It’s ally is Lloyd
“When you’ve got your cast and have agreed on what you’ll pay them, then you know what you’re in for.” he told me. “Given the probable cost of sets, make-up, costuming, and having estimated the amount of extras, you hold a budget meeting. You figure all the things that are absolutely necessary, and add it all up, and then you find that many of the necessities are too expensive so they aren’t necessary any more. There are always other, and less costly, ways of doing things.
“‘Maid of Salem,’ for instance, opened at $1,000,000, but after a week of thought we got it down to $900,000 without losing any quality at all. Of course you have to allow for weather, when a location is concerned. ‘ Mutiny’ had an allowance of $1,200,000 at the budget meeting and cost $1,800,000. But it’s already out of the red and in the biggest grosses of motion picture history.” He grimaced. “And I turned over my interest in it to the studio. Well, you can’t always foresee that sort of thing.”
“Have much trouble writing out that $100,000 for the ‘Maid’?” I wanted to know.
“Not much. We saved on little things, not big ones. About this location here at Santa Cruz. We found out it would cost just a thousand dollars more to put up in a deluxe camp than in hotels, but I’d rather be near the set and we can always save that money some other way. Shoot ahead of schedule or something.”
“And after you’ve won your little game with Mr. Budget?”
“Then you just start in and make the picture.”
I spent the next hour remembering, with nostalgia because it had been a good afternoon, the way he had “just started and made a picture” over at Catalina the day I was there.
The scene was one of casual comedy between Clark Gable and Franchot Tone and two other people in an officer’s cabin. Lloyd, in his white ducks and his none-too-clean tennis shoes, and with a sweat shirt on, sat in the cabin with the men, laughing and discussing the situation. “I don’t know why somebody getting seasick is funny, but it is,” he told Franchot. “Let’s see you get sick now.”
“Like this,” Franchot said, and his face turned pale and his eyes shone with the terror of someone who is about to be actively nauseated and his mouth wore illness like a garment.
“Can you do that burping act Barrymore does?” Lloyd asked.
Franchot tried. “That’s pretty good,” said the director. He made a little motion to cameramen, lightmen, soundmen. “We’ll try it,” he said.
Overhead, in the little room, a lamp swung back and forth. One after another the men got up and excused themselves suddenly. Finally Franchot had watched the lamp too long.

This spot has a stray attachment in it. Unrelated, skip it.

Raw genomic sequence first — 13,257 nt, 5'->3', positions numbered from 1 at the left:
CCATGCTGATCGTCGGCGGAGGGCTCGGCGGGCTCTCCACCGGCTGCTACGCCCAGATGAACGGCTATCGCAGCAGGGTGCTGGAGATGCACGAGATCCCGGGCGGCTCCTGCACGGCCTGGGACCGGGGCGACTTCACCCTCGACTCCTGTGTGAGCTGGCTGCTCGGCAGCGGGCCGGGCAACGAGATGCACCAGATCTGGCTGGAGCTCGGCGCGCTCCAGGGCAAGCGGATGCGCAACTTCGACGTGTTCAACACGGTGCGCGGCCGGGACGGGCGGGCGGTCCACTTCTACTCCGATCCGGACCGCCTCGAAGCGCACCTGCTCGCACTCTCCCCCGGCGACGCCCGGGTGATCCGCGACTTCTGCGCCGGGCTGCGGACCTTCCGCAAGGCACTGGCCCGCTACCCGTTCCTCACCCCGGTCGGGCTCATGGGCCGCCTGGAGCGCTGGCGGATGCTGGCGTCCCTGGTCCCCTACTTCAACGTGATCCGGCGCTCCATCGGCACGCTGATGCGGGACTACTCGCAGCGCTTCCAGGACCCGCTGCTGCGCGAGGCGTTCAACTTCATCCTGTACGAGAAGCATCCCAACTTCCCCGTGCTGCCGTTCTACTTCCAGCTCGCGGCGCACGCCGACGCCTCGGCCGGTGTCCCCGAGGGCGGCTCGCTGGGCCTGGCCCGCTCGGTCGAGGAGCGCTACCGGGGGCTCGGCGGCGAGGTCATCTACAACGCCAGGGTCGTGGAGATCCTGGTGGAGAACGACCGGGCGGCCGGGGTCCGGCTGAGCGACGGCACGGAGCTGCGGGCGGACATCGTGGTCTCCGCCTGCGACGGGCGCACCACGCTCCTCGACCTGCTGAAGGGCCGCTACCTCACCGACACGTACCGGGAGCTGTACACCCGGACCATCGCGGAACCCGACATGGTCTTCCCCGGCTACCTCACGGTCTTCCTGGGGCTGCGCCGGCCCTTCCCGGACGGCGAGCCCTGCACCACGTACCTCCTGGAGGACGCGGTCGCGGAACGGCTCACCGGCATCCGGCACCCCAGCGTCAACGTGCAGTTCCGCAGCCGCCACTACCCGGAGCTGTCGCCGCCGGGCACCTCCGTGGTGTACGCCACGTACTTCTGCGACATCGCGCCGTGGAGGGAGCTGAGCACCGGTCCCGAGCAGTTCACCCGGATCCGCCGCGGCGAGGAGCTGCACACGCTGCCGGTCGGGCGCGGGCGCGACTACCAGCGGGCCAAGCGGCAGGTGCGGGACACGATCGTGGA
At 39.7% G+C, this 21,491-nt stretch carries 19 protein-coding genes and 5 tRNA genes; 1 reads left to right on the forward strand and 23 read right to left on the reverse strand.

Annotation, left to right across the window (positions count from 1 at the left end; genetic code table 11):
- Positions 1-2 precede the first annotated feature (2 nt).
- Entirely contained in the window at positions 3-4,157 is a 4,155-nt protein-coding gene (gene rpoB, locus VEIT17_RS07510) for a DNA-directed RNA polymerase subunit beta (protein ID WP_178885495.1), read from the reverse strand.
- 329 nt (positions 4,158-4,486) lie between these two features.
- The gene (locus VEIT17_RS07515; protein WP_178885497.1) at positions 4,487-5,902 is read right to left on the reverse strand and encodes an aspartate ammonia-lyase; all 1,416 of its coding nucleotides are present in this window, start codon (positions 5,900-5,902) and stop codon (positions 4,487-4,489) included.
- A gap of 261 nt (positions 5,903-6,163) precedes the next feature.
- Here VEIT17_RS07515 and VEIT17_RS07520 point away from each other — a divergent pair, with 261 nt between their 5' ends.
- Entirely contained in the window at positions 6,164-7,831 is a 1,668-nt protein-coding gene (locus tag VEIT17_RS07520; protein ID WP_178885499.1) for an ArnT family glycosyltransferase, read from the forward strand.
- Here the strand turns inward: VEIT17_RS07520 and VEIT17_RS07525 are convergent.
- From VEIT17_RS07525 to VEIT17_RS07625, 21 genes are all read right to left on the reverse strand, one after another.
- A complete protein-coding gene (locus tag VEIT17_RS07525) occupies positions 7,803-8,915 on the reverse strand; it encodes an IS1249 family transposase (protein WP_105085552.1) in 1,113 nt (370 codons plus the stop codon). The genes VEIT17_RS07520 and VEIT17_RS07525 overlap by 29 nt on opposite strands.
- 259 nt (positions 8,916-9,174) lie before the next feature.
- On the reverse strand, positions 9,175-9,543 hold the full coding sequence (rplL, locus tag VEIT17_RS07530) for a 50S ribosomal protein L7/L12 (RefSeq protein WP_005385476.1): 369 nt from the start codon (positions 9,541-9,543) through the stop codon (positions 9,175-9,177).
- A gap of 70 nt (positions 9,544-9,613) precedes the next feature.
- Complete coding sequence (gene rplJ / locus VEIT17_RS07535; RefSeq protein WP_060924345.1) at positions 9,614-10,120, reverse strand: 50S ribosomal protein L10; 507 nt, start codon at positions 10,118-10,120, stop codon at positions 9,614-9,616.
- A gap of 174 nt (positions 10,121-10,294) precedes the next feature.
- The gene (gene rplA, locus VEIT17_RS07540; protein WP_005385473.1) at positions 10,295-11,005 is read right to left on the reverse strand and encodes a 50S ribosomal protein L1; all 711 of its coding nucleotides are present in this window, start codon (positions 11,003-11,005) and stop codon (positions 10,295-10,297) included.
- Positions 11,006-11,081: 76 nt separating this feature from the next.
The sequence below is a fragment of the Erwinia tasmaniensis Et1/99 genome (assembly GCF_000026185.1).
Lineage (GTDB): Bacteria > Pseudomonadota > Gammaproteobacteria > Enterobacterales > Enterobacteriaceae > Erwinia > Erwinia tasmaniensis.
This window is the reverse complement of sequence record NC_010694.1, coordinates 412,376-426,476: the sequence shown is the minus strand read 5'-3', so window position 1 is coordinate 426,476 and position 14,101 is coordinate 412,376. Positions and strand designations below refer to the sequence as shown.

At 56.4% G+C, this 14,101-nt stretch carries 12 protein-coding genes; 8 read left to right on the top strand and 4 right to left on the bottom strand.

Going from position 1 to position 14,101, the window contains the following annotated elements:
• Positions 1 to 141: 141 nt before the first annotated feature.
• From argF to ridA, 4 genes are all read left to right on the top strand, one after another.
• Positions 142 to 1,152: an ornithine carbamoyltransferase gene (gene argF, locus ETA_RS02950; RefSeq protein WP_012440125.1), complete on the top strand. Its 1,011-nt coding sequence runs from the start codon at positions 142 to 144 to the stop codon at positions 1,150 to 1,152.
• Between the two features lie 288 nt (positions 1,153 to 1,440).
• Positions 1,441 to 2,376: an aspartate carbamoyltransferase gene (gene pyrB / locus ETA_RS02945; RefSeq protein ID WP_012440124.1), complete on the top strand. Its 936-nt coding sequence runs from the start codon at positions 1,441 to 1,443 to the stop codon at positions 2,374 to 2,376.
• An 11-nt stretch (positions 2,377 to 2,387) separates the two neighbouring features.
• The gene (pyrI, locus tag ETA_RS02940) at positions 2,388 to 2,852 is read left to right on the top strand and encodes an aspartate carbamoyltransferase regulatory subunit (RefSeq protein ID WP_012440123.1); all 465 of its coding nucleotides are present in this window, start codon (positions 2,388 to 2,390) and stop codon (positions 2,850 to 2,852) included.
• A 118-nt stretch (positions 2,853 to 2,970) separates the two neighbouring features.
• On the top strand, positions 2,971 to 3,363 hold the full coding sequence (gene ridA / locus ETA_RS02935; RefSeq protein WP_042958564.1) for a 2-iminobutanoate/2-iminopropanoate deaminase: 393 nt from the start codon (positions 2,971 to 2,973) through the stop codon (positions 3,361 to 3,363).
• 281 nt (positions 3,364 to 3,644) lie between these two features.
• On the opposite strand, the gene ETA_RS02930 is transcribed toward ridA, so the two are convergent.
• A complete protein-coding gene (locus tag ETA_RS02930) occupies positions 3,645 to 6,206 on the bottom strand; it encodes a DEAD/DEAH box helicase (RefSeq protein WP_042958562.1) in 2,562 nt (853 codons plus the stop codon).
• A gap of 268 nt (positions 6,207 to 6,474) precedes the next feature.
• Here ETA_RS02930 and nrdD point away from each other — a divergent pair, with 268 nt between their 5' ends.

“Sounded like a hiccup,” Lloyd murmured. “Listen.” Very sweetly, with clearly enunciated syllables, he began describing what happens to a rabbit when it’s dead and has been left in the hot sun for a day or two. Tone’s head began to turn vaguely.
“We’ll do it again,” the director snapped. Cameras turned, the boom moved overhead. And Franchot was too good to be true. But when the scene was finished he left the stage and didn’t come back for a long time.
“I try to inspire my players to better performances.” Lloyd said to me, lighting a new cigarette.
“You inspired poor Franchot,” I said laughing. “ But I suppose that’s why you’re good. You’ve made plenty of Academy winners anyway.”
“That’s only partly my fault. An actor is just as good as the part he plays, and naturally if he’s got a swell role, and is a good player at the same time, an exceptional performance is the result. You remember Laughton won the award for ‘Mutiny’? Well, he came to me on his first day of shooting and said, ‘I’ve just seen the rushes of that little ship sailing along through the water. My God, I can’t equal that. I can’t do anything nearly as good as that.’
“‘Mimic the Bounty, then,’ I told him...” Watching him, listening to his exact, precise voice, I was more than ever aware that here was one of the most astute men in Hollywood, with a will unelastic as wood and a determination that was almost ruthless. I remembered one or two examples of that determination, which are now history among the studio extra groups. Lloyd will tell you the anecdotes himself, if you ask him.
During the filming of “The Sea Hawk,” there was one scene in which two ships were lashed together at the height of a battle, while furious warfare raged above decks. Any other director would have staged the whole thing in a safe Hollywood back lot. Lloyd took two boats and sailed out to sea for the shot.
It was getting dark, and the sky muttered solemnly of approaching storms. In the lean bowels of the galleys, several hundred prop slaves moved restlessly at the oars. Perfectly aware that at the moment of impact they might go into a panic and ruin his scene, Lloyd — with characteristic shrewdness — chained them all to their seats. And locked the chains.
With the camera whirring from every angle, the two ships moved swiftly toward each other through the murk. They struck, swerved, came to rest. Somehow the oars had caught together, tangled inextricably.
Lloyd, speechless with forebodings, came tumbling down the companion way. In the dimness hundreds of naked bodies lay writhing in one tortuous mass — each one still inextricably chained to its respective seat.
“Fortunately,” remarks Lloyd calmly, “I had a camera turning in the hold at the time.”
In “Divine Lady,” he went far out from shore and lashed two ships together for a particular sequence. They were big ships and he had almost a thousand extras aboard the two of them, including a large number of women and children. They’d been shooting all morning, when the skipper of Lloyd’s boat came to him and drew him aside. “How much longer do we have to stay out?” the captain wanted to know.
“Hours yet,” Lloyd told him. “Why?”